Aside from being one of the common power problems, transients are also the most damaging. Transients are basically sudden changes in voltage or current. The main causes of transients are lightning strikes, inadequate grounding and switching of devices, among others. These events can cause computers to lose data and equipment to fail. Transients are divided into two subcategories, impulsive transients and oscillatory transients.
Impulsive transients are sudden and excessive increases in power that can cause voltage or current to go up or down. These kinds of transients are also called power spikes, bumps and glitches. While the main cause of an impulsive transient is a lightning strike, it is not necessary for lightning to strike the equipment since the electro-magnetic field surrounding lightning is enough to affect structures that can conduct electricity. One way to protect against an impulsive transient is to use a device that can control voltage or surge protection devices. Another way to protect against impulsive transients is to control the temperature and moisture of the room where the data center is located.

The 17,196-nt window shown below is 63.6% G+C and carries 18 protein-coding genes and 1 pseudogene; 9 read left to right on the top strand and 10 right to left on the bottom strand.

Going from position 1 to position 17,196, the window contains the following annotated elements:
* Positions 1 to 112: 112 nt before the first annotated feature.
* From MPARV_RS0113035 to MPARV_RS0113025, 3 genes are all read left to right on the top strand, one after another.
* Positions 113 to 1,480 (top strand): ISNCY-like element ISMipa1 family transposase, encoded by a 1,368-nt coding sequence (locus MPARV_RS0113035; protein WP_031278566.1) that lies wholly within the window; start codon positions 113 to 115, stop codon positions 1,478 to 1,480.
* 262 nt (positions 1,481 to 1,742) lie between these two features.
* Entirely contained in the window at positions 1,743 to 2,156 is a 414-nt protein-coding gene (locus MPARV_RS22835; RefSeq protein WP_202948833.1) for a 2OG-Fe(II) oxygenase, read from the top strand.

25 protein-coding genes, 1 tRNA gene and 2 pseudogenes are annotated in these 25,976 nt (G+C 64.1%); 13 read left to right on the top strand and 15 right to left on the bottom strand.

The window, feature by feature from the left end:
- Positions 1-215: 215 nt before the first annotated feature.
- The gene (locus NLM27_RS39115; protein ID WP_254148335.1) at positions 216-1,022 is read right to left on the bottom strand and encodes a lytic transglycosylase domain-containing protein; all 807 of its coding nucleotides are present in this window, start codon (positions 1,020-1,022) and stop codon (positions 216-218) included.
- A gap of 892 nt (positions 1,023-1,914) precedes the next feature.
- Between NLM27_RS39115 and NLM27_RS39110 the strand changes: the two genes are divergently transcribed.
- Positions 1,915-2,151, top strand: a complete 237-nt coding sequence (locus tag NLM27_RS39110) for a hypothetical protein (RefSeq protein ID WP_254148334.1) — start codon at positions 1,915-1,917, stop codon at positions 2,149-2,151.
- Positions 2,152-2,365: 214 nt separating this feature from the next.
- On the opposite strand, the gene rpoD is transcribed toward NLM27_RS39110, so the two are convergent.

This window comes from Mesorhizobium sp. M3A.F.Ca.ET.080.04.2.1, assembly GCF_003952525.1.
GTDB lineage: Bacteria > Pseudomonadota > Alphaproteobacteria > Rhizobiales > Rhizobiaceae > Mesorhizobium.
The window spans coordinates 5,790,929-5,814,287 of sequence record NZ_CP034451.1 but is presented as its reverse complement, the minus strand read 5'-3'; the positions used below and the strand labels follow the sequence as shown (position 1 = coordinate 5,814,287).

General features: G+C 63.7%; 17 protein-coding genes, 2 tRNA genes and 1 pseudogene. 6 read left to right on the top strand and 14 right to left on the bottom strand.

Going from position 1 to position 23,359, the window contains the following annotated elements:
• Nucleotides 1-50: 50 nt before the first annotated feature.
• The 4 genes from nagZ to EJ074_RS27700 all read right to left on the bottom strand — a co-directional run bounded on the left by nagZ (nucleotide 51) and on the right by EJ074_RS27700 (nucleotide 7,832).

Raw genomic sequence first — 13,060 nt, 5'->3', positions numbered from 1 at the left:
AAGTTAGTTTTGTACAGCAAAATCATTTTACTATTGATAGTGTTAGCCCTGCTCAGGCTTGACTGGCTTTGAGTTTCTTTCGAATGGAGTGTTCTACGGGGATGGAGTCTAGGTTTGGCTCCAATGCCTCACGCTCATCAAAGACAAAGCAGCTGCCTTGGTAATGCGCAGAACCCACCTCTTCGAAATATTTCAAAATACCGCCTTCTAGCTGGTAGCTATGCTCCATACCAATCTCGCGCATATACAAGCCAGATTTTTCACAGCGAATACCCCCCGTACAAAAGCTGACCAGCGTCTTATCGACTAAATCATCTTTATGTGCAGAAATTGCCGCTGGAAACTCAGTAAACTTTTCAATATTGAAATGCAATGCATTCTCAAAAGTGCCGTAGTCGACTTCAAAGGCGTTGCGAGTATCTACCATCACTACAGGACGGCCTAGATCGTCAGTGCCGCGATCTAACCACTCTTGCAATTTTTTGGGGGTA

On the other hand, oscillatory transients happen when the polarity of voltage or current goes up and down at a rapid rate. In other words, it goes from negative to positive and back at a fast pace. An oscillatory transient happens when machines, like a motor, is suddenly turned off. This situation is similar to rapidly shutting off a faucet where a hammering noise can be heard coming from the pipes. The hammering noise comes as the water flowing through the pipes resist this sudden change.
Uninterruptible power supply devices include surge protection and so can be used to reduce the effect of impulsive and oscillatory transients. But, these devices may not be able to prevent them from happening, especially when they happen in a shop using heavy machinery.